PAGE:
These outstanding results are unique for both Brazil and Latin America. The success of Inova has encouraged other Brazilian universities, as well as small- and medium-sized companies, to look to Unicamp as a management model.

2. Patenting Activities at Unicamp

Founded in 1967, Unicamp has, on average, 31,000 students; half of these are undergraduate students and half are graduate students. There are about 1,800 faculty members. With a total of 20 research units, Unicamp offers more than 50 undergraduate degrees and more than 100 graduate degrees. As a multidisciplinary university, Unicamp pursues a variety of technologies in many fields. Inova has assessed all of them and has aggressively pursued new patent applications and licensing deals for those that have been most promising.

Table 1 lists the most frequent patentors in Brazil between 1999 and 2003: Unicamp is ranked as number one. It is interesting to note that among the top 20 institutions, there are five universities and two donor agencies. This runs contrary to the norm in developed countries, where industries patent more than universities and R&D centers.






Petróleo Brasileiro SA (PETROBRAS)


Arno SA


Multibrás Eletrodomésticos SA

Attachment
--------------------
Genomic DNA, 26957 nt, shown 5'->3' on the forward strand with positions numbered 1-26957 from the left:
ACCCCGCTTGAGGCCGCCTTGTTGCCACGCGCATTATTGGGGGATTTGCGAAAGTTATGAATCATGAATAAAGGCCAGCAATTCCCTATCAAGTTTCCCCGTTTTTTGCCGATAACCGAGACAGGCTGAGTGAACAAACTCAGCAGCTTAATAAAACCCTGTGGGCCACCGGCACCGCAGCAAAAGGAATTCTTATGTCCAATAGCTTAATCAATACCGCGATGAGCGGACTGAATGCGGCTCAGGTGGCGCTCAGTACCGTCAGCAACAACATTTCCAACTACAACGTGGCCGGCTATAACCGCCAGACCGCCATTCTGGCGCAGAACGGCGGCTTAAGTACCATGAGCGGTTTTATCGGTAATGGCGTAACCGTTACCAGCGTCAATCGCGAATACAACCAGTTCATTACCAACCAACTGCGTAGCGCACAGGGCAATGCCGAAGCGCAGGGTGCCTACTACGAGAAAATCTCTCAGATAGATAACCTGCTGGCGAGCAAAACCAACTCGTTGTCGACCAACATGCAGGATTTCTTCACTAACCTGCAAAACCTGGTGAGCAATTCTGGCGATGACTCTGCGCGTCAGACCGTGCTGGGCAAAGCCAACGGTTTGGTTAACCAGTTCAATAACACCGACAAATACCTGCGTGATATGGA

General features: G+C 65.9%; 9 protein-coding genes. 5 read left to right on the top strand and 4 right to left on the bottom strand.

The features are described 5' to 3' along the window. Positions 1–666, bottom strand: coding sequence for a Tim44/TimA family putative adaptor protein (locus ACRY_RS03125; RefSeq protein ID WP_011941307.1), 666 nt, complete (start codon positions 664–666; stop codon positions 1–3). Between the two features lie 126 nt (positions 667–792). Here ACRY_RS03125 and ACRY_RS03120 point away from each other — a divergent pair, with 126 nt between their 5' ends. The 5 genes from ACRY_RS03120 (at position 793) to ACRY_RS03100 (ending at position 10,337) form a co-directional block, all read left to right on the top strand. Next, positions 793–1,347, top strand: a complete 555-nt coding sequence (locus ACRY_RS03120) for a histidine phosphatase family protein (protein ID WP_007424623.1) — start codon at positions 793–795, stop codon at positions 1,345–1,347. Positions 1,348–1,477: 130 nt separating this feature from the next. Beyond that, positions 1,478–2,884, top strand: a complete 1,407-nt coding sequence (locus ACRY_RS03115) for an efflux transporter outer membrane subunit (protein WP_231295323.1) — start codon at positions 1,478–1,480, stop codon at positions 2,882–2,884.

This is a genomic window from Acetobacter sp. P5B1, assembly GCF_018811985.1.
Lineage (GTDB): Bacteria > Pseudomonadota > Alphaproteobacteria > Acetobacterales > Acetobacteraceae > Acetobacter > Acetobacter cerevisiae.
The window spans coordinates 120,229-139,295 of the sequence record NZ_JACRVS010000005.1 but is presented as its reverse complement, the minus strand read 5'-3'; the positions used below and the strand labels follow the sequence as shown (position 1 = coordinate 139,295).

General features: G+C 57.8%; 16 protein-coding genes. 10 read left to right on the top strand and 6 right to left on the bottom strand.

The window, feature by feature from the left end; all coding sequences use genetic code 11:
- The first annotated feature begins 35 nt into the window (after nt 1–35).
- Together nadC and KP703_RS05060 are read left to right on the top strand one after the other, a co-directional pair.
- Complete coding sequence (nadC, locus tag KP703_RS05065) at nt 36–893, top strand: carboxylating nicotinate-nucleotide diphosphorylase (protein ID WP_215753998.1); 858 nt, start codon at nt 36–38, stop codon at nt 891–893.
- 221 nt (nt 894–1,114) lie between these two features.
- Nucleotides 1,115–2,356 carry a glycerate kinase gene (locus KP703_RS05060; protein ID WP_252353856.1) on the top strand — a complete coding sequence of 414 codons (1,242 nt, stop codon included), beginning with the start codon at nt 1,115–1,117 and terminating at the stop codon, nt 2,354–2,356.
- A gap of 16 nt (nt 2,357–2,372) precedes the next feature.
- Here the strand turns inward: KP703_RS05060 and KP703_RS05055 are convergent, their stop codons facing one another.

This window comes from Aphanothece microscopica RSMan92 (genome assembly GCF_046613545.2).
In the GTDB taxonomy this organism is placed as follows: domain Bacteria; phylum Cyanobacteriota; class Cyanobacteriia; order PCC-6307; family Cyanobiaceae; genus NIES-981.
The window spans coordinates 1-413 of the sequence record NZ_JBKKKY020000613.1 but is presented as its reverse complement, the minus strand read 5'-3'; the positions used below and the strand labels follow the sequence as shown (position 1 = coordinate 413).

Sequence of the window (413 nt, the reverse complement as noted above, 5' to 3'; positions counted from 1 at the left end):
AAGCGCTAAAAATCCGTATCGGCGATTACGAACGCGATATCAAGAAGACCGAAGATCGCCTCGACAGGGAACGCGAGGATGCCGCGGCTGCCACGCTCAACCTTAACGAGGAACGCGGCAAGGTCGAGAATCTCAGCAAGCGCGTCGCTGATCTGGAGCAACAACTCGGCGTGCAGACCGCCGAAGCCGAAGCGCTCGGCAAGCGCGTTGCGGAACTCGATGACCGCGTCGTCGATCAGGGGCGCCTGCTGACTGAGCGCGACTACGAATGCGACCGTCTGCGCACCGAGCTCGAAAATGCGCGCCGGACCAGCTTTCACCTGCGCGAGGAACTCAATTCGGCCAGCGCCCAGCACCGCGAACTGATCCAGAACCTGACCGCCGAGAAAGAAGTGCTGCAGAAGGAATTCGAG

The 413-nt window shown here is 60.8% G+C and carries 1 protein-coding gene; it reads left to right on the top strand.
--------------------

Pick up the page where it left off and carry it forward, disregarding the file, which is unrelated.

Semeato SA Ind. e Com.


Companhia Vale Do Rio Doce


FAPESP (Fundação de Amparo à Pesquisa do Estado de São Paulo)


Brasil Compressores SA


Dana Ind Ltda


Universidade Federal de Minas Gerais


Johnson & Johnson Ind. e Com. Ltda


Universidade São Paulo


Jacto Máquinas Agrícolas


Minas Gerais Siderurgia (Usiminas)


Electrolux do Brasil SA




Conselho Nacional de Desenvolvimento Científico e Tecnológico


Universidade Federal do Rio de Janeiro (UFRJ)


UNESP - Universidade Estadual Paulista “Júlio de Mesquita Filho”


Dixie Toga SA


Source: Unpublished data from INPI (Instituto Nacional de Propriedade Industrial), Brazil.

The size of Unicamp’s IP portfolio is also growing rapidly. As of last year, Unicamp has a substantial IP portfolio:

  • 48 patents granted and 377 filed
  • 17 registered trademarks and 36 filed
  • 66 registered software applications/inventions and 66 filed

This portfolio is considered large for Brazil, showing that Unicamp’s community has a good understanding of the importance of protecting research results. Figure 1 shows the evolution of patenting activity at Unicamp. One can recognize an increase in activity after 1996, when the new Brazilian IP law was released, allowing protection for food, drugs, and chemicals, areas in which the university is very strong.

Figure 1: Patents Filed by unicamp

In terms of patent distribution by institute within Unicamp, patenting activities are not uniform within the university’s research units. The greatest contributor to the portfolio is the Chemistry Institute, which was responsible for 48% of patents. As a result, most of the licensing agreements are made with the pharmaceutical, chemical, and medical devices industries, employing technologies originating from the Chemistry Institute. Other technologies such as medical applications (17% of licensing agreements), agribusiness (8%), and food (8%) occupy smaller places.